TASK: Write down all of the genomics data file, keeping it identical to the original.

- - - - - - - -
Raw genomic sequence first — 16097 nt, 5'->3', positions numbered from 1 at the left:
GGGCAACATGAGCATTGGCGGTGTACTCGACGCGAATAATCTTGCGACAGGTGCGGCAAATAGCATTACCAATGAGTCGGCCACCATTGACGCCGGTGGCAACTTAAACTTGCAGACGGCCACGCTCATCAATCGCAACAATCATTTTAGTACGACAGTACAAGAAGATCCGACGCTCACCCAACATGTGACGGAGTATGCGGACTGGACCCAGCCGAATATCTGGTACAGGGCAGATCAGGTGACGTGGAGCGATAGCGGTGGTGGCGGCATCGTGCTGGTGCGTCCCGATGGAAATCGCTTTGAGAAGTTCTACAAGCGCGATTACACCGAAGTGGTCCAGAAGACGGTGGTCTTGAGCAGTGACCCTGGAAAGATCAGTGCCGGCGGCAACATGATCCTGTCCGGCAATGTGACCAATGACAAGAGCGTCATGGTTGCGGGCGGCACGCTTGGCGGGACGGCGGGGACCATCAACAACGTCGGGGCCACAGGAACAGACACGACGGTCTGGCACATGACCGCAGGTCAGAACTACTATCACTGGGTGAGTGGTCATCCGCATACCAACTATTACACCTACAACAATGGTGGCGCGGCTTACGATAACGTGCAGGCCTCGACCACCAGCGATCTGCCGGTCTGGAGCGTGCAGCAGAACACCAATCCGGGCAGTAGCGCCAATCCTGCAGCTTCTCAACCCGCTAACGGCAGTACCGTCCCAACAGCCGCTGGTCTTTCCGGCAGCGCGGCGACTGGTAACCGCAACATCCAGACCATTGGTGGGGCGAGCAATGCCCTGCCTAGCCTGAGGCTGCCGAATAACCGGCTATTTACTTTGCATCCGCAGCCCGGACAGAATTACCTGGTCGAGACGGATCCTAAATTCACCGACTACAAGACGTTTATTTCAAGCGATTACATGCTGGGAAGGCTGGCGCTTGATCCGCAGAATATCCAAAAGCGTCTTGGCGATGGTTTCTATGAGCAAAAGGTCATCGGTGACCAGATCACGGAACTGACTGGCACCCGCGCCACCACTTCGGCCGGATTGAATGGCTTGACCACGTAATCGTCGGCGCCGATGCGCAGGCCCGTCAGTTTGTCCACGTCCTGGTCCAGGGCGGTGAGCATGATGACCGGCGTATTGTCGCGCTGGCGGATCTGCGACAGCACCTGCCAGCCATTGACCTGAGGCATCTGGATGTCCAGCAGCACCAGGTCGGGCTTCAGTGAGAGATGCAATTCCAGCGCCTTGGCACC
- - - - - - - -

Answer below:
Raw genomic sequence first — 16097 nt, 5'->3', positions numbered from 1 at the left:
GGGCAACATGAGCATTGGCGGTGTACTCGACGCGAATAATCTTGCGACAGGTGCGGCAAATAGCATTACCAATGAGTCGGCCACCATTGACGCCGGTGGCAACTTAAACTTGCAGACGGCCACGCTCATCAATCGCAACAATCATTTTAGTACGACAGTACAAGAAGATCCGACGCTCACCCAACATGTGACGGAGTATGCGGACTGGACCCAGCCGAATATCTGGTACAGGGCAGATCAGGTGACGTGGAGCGATAGCGGTGGTGGCGGCATCGTGCTGGTGCGTCCCGATGGAAATCGCTTTGAGAAGTTCTACAAGCGCGATTACACCGAAGTGGTCCAGAAGACGGTGGTCTTGAGCAGTGACCCTGGAAAGATCAGTGCCGGCGGCAACATGATCCTGTCCGGCAATGTGACCAATGACAAGAGCGTCATGGTTGCGGGCGGCACGCTTGGCGGGACGGCGGGGACCATCAACAACGTCGGGGCCACAGGAACAGACACGACGGTCTGGCACATGACCGCAGGTCAGAACTACTATCACTGGGTGAGTGGTCATCCGCATACCAACTATTACACCTACAACAATGGTGGCGCGGCTTACGATAACGTGCAGGCCTCGACCACCAGCGATCTGCCGGTCTGGAGCGTGCAGCAGAACACCAATCCGGGCAGTAGCGCCAATCCTGCAGCTTCTCAACCCGCTAACGGCAGTACCGTCCCAACAGCCGCTGGTCTTTCCGGCAGCGCGGCGACTGGTAACCGCAACATCCAGACCATTGGTGGGGCGAGCAATGCCCTGCCTAGCCTGAGGCTGCCGAATAACCGGCTATTTACTTTGCATCCGCAGCCCGGACAGAATTACCTGGTCGAGACGGATCCTAAATTCACCGACTACAAGACGTTTATTTCAAGCGATTACATGCTGGGAAGGCTGGCGCTTGATCCGCAGAATATCCAAAAGCGTCTTGGCGATGGTTTCTATGAGCAAAAGGTCATCGGTGACCAGATCACGGAACTGACTGGCACCCGCGCCACCACTTCGGCCGGATTGAATGGCTTGACCACGTAATCGTCGGCGCCGATGCGCAGGCCCGTCAGTTTGTCCACGTCCTGGTCCAGGGCGGTGAGCATGATGACCGGCGTATTGTCGCGCTGGCGGATCTGCGACAGCACCTGCCAGCCATTGACCTGAGGCATCTGGATGTCCAGCAGCACCAGGTCGGGCTTCAGTGAGAGATGCAATTCCAGCGCCTTGGCACC